Topsy sighed, guilt licking at her conscience again. Her siblings were so overprotective they regularly drove her to screaming point. Their marriages to rich and powerful men had only enhanced their desire and ability to interfere and control Topsy's every move. She loved them, she truly did, indeed she adored her sisters and their closeness, but she didn't want a job doled out by one of their husbands and she didn't want to be landed with a pre-checked boyfriend either. She had lost count of the eligible and no doubt thoroughly vetted men produced for her benefit at parties and dinners. She had also lost count of the boyfriends she had lost, who had failed to pass the family vetting procedure. In addition the insistence on her, at one unforgettably embarrassing stage, having a bodyguard had done nothing to advance her prospects in the romantic stakes.
Either men wanted her purely because of her wealthy brothers-in-laws' financial and business connections or all the hoopla of even dating her frightened them off. Even worse, she was now a trust-fund baby, gifted with a sizeable amount of cash on her twenty-first birthday in a generous group gift from her sisters' husbands, so that she would always be independent and secure. Independent? Topsy grimaced at a goal long craved but always out of reach. What a joke the concept of independence was! That wretched money, which she had never wanted but which had delighted her anxious and overprotective sisters, had only trapped her more than ever in a world in which she didn't feel she belonged. Now her sisters' husbands would only have an even better excuse to check out any man she dated for fear he might be after her trust fund!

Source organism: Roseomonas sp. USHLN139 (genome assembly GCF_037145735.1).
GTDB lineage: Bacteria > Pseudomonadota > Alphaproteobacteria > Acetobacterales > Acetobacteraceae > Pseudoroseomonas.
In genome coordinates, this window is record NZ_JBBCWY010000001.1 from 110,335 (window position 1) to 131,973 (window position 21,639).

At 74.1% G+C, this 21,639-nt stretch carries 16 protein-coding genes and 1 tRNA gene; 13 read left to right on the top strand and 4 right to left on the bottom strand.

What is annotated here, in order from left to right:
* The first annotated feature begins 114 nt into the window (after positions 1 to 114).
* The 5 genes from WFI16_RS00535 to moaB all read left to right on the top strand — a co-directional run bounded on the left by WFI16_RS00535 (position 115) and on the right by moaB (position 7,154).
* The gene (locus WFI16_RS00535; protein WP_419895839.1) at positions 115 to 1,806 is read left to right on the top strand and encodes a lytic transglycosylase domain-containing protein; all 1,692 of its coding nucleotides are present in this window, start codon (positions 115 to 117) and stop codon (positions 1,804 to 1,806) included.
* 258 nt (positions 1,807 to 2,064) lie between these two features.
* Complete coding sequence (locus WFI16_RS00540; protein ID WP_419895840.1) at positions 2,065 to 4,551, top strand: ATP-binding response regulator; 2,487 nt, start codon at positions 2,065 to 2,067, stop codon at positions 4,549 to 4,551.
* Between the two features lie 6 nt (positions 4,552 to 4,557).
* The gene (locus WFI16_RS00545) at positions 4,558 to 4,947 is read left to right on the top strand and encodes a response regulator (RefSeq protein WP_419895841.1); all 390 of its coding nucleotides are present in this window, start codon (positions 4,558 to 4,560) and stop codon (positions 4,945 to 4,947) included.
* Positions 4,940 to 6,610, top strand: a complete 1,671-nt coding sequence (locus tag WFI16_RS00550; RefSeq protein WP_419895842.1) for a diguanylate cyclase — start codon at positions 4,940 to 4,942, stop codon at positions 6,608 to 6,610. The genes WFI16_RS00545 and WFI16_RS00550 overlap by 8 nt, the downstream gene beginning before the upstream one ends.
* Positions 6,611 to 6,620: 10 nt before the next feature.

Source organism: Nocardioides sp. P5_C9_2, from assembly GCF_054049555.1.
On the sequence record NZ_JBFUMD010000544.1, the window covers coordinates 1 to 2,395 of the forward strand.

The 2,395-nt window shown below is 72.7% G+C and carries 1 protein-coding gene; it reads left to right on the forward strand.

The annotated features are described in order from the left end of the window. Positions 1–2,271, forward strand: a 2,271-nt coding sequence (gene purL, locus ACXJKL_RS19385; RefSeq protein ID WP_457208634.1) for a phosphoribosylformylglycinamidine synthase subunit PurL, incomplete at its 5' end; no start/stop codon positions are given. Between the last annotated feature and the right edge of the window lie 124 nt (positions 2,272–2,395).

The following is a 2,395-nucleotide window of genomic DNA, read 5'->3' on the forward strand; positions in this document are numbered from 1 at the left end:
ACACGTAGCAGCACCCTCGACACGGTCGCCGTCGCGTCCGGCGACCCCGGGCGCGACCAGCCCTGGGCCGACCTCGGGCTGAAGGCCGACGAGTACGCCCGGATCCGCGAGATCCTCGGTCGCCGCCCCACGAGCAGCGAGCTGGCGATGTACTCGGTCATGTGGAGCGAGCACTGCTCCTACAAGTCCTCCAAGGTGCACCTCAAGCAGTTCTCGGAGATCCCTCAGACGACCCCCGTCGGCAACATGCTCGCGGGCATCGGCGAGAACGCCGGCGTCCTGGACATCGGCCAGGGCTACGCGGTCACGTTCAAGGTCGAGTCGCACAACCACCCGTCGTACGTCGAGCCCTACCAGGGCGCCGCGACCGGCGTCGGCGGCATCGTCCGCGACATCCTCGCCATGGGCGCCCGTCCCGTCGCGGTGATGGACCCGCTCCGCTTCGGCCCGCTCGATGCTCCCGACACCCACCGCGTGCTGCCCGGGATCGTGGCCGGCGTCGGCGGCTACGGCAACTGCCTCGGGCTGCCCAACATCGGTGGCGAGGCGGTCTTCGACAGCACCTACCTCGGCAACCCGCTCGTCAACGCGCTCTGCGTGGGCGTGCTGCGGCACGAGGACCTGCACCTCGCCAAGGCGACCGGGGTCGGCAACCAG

But then that wasn't the only reason Topsy had come to Italy and to this particular household in Tuscany, she conceded sheepishly. Indeed if any member of her family were to discover the true nature of the deception she was engaged in, they would be justifiably furious with her. None of them would understand, she thought sadly, none of them would ever appreciate how powerful a motivation she had had to come to Italy and pretend to be something she was not. But then she was not the same as her sisters: their outlook on certain issues was directly opposed to hers. Right and wrong were not as black and white as they believed, she reasoned uncomfortably. Of course some day if things went as she hoped she would have to tell them the truth. Right now she was at the awkward dishonest outset of her mission and the false image she had set up was already discomfiting her. Before her arrival in Italy, Topsy had virtually never told a lie. She had been a squeaky clean and very logical child who recognised at an early age the inherent consequences of lies. Yet here she was all these years on and supposedly intelligent and mature and she was lying her head off all around her! And to such lovely people too, she reflected even more painfully. Why was it that the drawbacks of her mission had only occurred to her after she had taken up residence and started work? How was that for poor forward planning?
Yet how could she simply give up a cause that meant so much to her? Her sisters though would never understand that angle: they would simply fiercely disapprove.
And if they knew the lengths her mother had forced her to go to before she would finally divulge the information that Topsy craved, they would have been outraged, Topsy conceded heavily. But in her opinion, it had been worth it to finally get the truth if it was the truth. Unfortunately she was all too well aware she could not totally trust her mother's word.
Meanwhile she was living in the lap of luxury in a genuine medieval castle, which had been owned by the Leonetti family for hundreds of years. Yet her beautiful surroundings had that wonderful lived-in vibe, which made even the splendid furnishings emanate a warm and cosy ambience. No, she certainly couldn't complain about the standard of her living conditions.